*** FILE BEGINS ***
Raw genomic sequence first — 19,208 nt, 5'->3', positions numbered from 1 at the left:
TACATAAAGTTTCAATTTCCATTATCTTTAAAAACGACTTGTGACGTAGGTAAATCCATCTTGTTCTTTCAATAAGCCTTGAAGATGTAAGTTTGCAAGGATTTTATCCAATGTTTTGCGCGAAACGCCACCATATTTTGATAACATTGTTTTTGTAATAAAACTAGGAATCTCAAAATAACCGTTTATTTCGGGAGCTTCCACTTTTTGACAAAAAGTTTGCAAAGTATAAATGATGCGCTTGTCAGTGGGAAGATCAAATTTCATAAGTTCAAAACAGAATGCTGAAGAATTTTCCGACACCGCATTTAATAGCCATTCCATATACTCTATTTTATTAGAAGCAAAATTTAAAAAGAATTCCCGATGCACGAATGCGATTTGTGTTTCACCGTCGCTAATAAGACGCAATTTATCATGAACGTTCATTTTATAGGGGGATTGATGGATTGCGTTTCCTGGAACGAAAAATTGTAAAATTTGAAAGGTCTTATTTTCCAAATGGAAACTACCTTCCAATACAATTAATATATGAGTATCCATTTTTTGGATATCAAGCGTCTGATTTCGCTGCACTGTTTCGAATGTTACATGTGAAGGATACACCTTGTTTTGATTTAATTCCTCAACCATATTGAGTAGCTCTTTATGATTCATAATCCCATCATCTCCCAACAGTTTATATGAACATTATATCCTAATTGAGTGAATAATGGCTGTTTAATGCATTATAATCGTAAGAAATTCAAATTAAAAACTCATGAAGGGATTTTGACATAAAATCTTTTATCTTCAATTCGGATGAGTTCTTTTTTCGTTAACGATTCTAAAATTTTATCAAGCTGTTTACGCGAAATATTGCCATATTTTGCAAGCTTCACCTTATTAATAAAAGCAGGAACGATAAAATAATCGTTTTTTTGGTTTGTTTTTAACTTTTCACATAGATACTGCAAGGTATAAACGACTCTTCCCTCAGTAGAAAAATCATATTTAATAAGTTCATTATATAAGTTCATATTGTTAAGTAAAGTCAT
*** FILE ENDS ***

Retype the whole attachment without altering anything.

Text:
Raw genomic sequence first — 19,208 nt, 5'->3', positions numbered from 1 at the left:
TACATAAAGTTTCAATTTCCATTATCTTTAAAAACGACTTGTGACGTAGGTAAATCCATCTTGTTCTTTCAATAAGCCTTGAAGATGTAAGTTTGCAAGGATTTTATCCAATGTTTTGCGCGAAACGCCACCATATTTTGATAACATTGTTTTTGTAATAAAACTAGGAATCTCAAAATAACCGTTTATTTCGGGAGCTTCCACTTTTTGACAAAAAGTTTGCAAAGTATAAATGATGCGCTTGTCAGTGGGAAGATCAAATTTCATAAGTTCAAAACAGAATGCTGAAGAATTTTCCGACACCGCATTTAATAGCCATTCCATATACTCTATTTTATTAGAAGCAAAATTTAAAAAGAATTCCCGATGCACGAATGCGATTTGTGTTTCACCGTCGCTAATAAGACGCAATTTATCATGAACGTTCATTTTATAGGGGGATTGATGGATTGCGTTTCCTGGAACGAAAAATTGTAAAATTTGAAAGGTCTTATTTTCCAAATGGAAACTACCTTCCAATACAATTAATATATGAGTATCCATTTTTTGGATATCAAGCGTCTGATTTCGCTGCACTGTTTCGAATGTTACATGTGAAGGATACACCTTGTTTTGATTTAATTCCTCAACCATATTGAGTAGCTCTTTATGATTCATAATCCCATCATCTCCCAACAGTTTATATGAACATTATATCCTAATTGAGTGAATAATGGCTGTTTAATGCATTATAATCGTAAGAAATTCAAATTAAAAACTCATGAAGGGATTTTGACATAAAATCTTTTATCTTCAATTCGGATGAGTTCTTTTTTCGTTAACGATTCTAAAATTTTATCAAGCTGTTTACGCGAAATATTGCCATATTTTGCAAGCTTCACCTTATTAATAAAAGCAGGAACGATAAAATAATCGTTTTTTTGGTTTGTTTTTAACTTTTCACATAGATACTGCAAGGTATAAACGACTCTTCCCTCAGTAGAAAAATCATATTTAATAAGTTCATTATATAAGTTCATATTGTTAAGTAAAGTCAT